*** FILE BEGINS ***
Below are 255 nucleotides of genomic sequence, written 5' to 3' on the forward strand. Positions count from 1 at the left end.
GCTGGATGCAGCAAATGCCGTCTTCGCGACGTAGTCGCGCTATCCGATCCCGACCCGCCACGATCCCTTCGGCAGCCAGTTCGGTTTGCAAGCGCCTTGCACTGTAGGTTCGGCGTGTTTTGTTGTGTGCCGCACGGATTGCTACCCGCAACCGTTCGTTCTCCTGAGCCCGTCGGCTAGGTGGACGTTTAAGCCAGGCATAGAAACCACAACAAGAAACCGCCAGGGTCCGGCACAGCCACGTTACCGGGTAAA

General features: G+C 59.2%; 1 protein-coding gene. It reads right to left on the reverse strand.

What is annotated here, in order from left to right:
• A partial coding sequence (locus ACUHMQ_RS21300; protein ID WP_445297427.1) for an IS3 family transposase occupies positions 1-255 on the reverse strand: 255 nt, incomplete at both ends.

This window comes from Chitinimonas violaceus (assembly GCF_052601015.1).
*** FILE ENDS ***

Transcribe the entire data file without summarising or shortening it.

Below are 255 nucleotides of genomic sequence, written 5' to 3' on the forward strand. Positions count from 1 at the left end.
GCTGGATGCAGCAAATGCCGTCTTCGCGACGTAGTCGCGCTATCCGATCCCGACCCGCCACGATCCCTTCGGCAGCCAGTTCGGTTTGCAAGCGCCTTGCACTGTAGGTTCGGCGTGTTTTGTTGTGTGCCGCACGGATTGCTACCCGCAACCGTTCGTTCTCCTGAGCCCGTCGGCTAGGTGGACGTTTAAGCCAGGCATAGAAACCACAACAAGAAACCGCCAGGGTCCGGCACAGCCACGTTACCGGGTAAA

General features: G+C 59.2%; 1 protein-coding gene. It reads right to left on the reverse strand.

What is annotated here, in order from left to right:
• A partial coding sequence (locus ACUHMQ_RS21300; protein ID WP_445297427.1) for an IS3 family transposase occupies positions 1-255 on the reverse strand: 255 nt, incomplete at both ends.

This window comes from Chitinimonas violaceus (assembly GCF_052601015.1).